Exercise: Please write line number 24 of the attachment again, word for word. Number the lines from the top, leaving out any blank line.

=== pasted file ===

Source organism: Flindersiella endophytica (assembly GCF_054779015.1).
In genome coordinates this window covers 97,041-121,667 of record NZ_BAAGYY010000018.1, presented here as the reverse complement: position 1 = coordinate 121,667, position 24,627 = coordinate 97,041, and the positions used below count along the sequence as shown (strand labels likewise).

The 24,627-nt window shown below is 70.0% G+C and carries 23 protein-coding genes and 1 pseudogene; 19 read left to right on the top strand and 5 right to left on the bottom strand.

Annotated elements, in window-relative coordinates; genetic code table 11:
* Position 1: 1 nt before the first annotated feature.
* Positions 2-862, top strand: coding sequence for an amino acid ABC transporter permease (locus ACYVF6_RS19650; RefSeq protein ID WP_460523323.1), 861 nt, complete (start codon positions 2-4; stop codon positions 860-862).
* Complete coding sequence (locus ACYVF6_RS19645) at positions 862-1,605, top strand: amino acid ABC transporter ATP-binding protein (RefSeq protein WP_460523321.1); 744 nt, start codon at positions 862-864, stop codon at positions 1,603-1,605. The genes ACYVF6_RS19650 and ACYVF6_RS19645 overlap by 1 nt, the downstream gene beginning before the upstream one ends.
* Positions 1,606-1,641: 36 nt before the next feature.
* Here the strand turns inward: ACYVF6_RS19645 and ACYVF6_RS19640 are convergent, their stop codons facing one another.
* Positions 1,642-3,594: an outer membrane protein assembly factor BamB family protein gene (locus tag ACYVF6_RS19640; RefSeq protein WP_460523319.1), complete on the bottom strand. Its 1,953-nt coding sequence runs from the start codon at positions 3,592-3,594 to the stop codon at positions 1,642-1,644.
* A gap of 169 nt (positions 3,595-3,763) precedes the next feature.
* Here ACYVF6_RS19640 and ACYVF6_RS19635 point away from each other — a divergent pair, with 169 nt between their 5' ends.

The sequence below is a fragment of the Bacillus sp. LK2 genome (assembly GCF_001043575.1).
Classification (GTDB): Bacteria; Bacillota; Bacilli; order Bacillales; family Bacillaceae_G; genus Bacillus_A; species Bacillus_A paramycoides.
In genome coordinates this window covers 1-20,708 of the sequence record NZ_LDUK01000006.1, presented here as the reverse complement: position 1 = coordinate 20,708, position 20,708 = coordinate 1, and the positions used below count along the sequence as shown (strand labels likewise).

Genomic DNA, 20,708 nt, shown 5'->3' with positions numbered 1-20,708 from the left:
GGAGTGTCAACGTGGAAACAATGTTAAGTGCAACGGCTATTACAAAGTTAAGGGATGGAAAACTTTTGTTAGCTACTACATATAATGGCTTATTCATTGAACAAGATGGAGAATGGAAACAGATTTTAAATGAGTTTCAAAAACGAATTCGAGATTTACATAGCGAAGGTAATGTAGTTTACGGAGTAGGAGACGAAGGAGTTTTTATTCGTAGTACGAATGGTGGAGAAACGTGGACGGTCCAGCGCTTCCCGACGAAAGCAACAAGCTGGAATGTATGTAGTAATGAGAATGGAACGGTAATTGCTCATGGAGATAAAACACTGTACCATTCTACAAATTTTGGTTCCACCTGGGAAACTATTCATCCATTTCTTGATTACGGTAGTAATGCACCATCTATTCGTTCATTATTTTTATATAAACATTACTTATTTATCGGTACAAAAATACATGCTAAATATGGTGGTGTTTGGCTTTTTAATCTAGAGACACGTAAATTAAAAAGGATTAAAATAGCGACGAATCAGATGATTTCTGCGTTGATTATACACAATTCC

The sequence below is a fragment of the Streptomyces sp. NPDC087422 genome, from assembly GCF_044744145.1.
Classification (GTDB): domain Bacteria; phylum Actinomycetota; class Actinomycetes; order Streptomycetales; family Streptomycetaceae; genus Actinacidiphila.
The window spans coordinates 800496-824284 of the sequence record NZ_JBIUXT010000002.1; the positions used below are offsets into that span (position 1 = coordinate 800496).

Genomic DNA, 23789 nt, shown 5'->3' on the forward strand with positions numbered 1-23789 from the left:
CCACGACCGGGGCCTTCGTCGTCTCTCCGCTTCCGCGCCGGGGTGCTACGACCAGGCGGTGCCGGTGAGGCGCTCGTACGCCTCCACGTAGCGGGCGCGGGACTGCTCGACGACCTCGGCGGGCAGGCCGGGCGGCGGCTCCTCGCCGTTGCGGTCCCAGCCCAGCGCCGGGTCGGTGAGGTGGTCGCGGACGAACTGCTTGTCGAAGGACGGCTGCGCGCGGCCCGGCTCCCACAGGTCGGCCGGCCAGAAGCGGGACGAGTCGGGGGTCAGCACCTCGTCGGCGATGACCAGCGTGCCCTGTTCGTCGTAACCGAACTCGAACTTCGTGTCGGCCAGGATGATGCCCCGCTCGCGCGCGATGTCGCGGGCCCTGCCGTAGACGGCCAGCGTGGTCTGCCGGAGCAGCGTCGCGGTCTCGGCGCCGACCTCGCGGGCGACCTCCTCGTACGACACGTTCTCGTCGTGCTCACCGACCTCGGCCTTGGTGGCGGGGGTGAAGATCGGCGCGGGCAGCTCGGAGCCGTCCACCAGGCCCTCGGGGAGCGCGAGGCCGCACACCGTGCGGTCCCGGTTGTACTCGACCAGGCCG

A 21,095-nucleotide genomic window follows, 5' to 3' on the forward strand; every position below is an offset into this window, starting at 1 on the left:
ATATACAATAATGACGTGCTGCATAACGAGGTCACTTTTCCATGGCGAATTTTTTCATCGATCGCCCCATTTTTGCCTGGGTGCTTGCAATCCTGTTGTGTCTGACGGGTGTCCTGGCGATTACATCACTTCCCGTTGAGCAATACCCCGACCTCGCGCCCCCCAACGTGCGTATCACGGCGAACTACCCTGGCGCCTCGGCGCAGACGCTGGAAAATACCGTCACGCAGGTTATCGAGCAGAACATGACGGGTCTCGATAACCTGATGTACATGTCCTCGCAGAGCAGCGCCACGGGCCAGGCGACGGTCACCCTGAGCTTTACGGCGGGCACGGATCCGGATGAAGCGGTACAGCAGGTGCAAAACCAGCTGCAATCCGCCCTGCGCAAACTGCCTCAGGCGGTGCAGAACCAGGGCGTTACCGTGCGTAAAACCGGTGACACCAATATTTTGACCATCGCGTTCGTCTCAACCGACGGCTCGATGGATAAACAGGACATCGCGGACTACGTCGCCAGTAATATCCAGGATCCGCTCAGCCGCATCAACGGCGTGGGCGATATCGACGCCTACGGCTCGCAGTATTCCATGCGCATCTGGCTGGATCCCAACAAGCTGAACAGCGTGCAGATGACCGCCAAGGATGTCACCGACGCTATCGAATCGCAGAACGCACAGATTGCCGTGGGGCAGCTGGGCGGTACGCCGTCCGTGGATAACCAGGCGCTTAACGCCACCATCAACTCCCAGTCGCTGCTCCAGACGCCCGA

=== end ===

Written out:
ATATACAATAATGACGTGCTGCATAACGAGGTCACTTTTCCATGGCGAATTTTTTCATCGATCGCCCCATTTTTGCCTGGGTGCTTGCAATCCTGTTGTGTCTGACGGGTGTCCTGGCGATTACATCACTTCCCGTTGAGCAATACCCCGACCTCGCGCCCCCCAACGTGCGTATCACGGCGAACTACCCTGGCGCCTCGGCGCAGACGCTGGAAAATACCGTCACGCAGGTTATCGAGCAGAACATGACGGGTCTCGATAACCTGATGTACATGTCCTCGCAGAGCAGCGCCACGGGCCAGGCGACGGTCACCCTGAGCTTTACGGCGGGCACGGATCCGGATGAAGCGGTACAGCAGGTGCAAAACCAGCTGCAATCCGCCCTGCGCAAACTGCCTCAGGCGGTGCAGAACCAGGGCGTTACCGTGCGTAAAACCGGTGACACCAATATTTTGACCATCGCGTTCGTCTCAACCGACGGCTCGATGGATAAACAGGACATCGCGGACTACGTCGCCAGTAATATCCAGGATCCGCTCAGCCGCATCAACGGCGTGGGCGATATCGACGCCTACGGCTCGCAGTATTCCATGCGCATCTGGCTGGATCCCAACAAGCTGAACAGCGTGCAGATGACCGCCAAGGATGTCACCGACGCTATCGAATCGCAGAACGCACAGATTGCCGTGGGGCAGCTGGGCGGTACGCCGTCCGTGGATAACCAGGCGCTTAACGCCACCATCAACTCCCAGTCGCTGCTCCAGACGCCCGA